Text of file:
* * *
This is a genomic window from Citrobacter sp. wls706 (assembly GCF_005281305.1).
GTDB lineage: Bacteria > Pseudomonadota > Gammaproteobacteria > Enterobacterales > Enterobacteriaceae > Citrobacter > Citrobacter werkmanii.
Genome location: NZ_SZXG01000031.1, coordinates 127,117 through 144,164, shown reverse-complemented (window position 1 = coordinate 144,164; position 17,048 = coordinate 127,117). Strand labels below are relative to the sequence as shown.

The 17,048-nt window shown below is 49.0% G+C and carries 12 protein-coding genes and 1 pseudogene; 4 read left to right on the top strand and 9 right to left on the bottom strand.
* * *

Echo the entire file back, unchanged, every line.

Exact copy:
This is a genomic window from Citrobacter sp. wls706 (assembly GCF_005281305.1).
GTDB lineage: Bacteria > Pseudomonadota > Gammaproteobacteria > Enterobacterales > Enterobacteriaceae > Citrobacter > Citrobacter werkmanii.
Genome location: NZ_SZXG01000031.1, coordinates 127,117 through 144,164, shown reverse-complemented (window position 1 = coordinate 144,164; position 17,048 = coordinate 127,117). Strand labels below are relative to the sequence as shown.

The 17,048-nt window shown below is 49.0% G+C and carries 12 protein-coding genes and 1 pseudogene; 4 read left to right on the top strand and 9 right to left on the bottom strand.